The eclipse is history. I had a long, hot, hot day out on a beautiful farm in Christian County, Western Kentucky. I was well prepared so it was all good. I met and spoke with interesting people. Made some new friends. Several with just their iPhones asked if I'd send them a few images. Absolutely. Happy to. In fact, that's already done.
The long wait was over. It started. Spectacular! Awesome! Breathtaking! Magnificent! Wondrous! A phenomenon-extravaganza like nothing else in nature! And then it was over.
Then began the arduous task of getting out into the incredible traffic, being patient, kind to other drivers. Several of us who kept creeping along together began conversations through our car windows. Thunderstorms brought that to an end. That's probably a good thing. Texting is probably only slightly more dangerous. After about four hours and only having gone about 20 miles, I began to wonder if it had been worth it. The traffic was epic! And by epic, I mean a seemingly endless, bumper-to-bumper mass of men and machines. I AM WELL AWARE THAT THERE WERE LADIES AND KIDS TOO SO DON'T GO ALL CRAZY ON ME! It was a common site to see a man and his sons facing away from the traffic taking care of necessary, normal functions. Other amazing men were seen shrouding their girlfriends, wives and daughters with blankets as they accomplished similar tasks. There weren't any options. It must be awful to be a lady in those situations.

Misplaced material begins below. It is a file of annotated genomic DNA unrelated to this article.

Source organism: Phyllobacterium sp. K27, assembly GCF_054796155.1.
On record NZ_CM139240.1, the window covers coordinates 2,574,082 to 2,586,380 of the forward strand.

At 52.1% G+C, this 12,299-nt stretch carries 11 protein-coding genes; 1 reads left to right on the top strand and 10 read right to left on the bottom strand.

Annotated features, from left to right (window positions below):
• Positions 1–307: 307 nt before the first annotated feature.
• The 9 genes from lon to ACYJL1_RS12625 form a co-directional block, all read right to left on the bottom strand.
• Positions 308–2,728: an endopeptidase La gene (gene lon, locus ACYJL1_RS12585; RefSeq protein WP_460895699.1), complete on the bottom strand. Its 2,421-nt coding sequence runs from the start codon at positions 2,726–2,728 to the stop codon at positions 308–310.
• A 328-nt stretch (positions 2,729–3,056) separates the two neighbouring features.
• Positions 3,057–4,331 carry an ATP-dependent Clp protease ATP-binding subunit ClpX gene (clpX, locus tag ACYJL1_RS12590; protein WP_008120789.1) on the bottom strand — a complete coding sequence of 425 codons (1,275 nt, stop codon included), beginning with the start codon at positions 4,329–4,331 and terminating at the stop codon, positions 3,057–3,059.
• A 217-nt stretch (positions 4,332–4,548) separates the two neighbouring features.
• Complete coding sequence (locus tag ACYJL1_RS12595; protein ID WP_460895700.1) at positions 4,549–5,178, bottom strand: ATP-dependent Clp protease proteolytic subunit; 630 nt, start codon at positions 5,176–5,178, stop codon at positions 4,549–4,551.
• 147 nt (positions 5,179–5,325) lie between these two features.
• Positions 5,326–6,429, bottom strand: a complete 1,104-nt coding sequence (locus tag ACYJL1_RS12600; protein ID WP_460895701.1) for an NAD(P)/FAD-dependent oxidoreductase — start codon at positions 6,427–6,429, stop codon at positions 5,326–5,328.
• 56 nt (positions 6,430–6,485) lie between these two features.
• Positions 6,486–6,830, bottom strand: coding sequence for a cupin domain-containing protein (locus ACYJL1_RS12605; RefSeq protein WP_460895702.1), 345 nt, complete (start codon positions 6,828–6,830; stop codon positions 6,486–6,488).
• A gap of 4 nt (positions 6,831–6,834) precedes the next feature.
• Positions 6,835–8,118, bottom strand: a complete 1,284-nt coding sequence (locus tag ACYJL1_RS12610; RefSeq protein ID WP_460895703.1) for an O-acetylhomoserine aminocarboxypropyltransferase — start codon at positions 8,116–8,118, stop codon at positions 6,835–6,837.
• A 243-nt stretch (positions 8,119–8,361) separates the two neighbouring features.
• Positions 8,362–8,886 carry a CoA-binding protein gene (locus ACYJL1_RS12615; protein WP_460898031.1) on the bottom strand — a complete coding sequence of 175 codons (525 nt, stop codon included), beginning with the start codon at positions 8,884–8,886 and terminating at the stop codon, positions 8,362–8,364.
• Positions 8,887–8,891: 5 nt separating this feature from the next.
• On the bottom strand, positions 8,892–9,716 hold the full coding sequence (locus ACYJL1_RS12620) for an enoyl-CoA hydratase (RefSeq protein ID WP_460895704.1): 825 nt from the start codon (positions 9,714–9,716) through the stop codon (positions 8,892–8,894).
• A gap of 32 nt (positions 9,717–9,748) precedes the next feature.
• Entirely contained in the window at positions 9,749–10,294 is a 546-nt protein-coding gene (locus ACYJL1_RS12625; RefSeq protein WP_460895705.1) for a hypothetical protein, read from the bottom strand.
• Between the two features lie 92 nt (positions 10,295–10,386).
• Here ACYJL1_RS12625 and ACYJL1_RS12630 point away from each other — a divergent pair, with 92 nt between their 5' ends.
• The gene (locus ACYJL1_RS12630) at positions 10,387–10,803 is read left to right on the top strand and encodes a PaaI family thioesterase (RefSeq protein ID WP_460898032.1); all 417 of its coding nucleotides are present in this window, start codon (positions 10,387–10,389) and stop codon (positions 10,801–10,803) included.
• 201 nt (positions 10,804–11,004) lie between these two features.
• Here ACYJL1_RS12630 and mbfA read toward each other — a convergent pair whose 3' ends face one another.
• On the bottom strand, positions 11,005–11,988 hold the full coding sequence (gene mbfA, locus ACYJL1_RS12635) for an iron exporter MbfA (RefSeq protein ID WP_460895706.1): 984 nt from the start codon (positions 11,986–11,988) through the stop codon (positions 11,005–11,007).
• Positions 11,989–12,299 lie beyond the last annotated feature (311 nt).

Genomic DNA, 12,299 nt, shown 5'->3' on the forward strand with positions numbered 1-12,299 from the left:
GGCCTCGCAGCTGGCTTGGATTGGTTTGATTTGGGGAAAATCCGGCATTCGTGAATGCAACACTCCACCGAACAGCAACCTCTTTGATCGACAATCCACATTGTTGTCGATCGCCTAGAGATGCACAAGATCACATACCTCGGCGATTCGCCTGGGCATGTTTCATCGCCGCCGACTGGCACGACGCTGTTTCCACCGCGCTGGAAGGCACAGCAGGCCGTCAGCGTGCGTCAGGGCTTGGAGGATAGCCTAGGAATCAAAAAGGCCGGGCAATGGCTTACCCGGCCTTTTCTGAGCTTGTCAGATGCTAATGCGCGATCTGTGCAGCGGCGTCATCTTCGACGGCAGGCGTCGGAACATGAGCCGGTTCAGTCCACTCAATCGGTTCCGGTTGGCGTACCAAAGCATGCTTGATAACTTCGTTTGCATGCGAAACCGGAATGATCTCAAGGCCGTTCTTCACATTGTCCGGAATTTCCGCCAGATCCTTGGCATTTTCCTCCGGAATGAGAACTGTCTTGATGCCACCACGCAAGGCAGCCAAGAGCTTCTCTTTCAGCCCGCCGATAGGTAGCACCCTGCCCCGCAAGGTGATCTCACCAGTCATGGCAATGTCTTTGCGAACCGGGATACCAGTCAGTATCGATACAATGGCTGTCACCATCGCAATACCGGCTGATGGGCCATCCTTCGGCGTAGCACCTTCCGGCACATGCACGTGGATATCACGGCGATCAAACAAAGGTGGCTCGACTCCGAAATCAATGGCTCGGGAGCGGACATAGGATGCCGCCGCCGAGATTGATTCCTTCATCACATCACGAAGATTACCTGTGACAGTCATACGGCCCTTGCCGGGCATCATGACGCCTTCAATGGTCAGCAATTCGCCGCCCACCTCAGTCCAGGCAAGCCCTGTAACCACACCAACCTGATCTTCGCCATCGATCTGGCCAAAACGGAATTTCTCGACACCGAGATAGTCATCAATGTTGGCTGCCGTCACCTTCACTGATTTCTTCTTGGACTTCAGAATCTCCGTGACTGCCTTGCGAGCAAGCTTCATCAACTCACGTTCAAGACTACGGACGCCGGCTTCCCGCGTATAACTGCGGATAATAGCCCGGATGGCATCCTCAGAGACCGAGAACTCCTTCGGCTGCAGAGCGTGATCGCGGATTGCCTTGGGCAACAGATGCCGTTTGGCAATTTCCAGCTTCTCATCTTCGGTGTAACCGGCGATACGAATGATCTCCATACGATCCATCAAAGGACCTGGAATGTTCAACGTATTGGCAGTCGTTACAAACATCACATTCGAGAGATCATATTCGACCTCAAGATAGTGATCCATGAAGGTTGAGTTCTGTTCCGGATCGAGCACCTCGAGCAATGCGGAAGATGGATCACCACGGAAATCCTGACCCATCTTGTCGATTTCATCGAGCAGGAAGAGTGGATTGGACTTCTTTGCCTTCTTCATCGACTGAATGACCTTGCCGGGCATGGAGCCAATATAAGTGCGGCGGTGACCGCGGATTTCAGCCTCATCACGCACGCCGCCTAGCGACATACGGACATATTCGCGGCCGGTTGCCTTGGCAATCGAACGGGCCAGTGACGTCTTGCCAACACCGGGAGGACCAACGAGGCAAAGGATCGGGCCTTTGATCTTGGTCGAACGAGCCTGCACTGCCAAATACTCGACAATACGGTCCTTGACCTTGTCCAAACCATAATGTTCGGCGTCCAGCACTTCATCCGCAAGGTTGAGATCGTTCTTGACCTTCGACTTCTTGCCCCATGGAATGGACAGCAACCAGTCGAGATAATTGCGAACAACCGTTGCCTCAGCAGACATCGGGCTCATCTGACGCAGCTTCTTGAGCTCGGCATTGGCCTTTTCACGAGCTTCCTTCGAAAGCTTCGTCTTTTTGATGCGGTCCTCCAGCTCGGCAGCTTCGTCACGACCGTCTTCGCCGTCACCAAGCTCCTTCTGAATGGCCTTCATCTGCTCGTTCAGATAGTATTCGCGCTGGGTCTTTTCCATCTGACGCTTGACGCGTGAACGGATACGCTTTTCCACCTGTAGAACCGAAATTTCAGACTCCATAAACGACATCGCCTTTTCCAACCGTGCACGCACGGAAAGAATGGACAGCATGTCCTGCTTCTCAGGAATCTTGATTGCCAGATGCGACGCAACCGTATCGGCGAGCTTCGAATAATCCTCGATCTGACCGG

When I finally got home a few hours ago and began going through my images it became obvious. Absolutely worth it! ABSOLUTELY! I'm working on more but these tell the story of the Great American Eclipse of 2017...the way I saw it. Actually the way my Fujifilm X-T2 saw it. "How do I love the, Fuji. Let me count the ways!"
I decided to use a more traditional astro-filter (orange) before totality and then switched to a less common, white-light filter after totality. You'll see the full sun (orange) before the big show started and end with the full sun (white) after it was all over. I've been doing photography many decades but never this. I knew getting partial eclipse images would not be a problem because I've been practicing shooting the sun for several weeks. What I was intent on trying to get (OK, I was stressed. I wasn't sweating because of the heat...OK, that too.) was Bailey's Beads (just before totality) the corona and sun-flares during totality and the Diamond Ring at the very end of totality. I don't generally pat myself on the back but I was way more successful than I had imagined. I am thrilled with the results. I freaking nailed it! Hope you enjoy.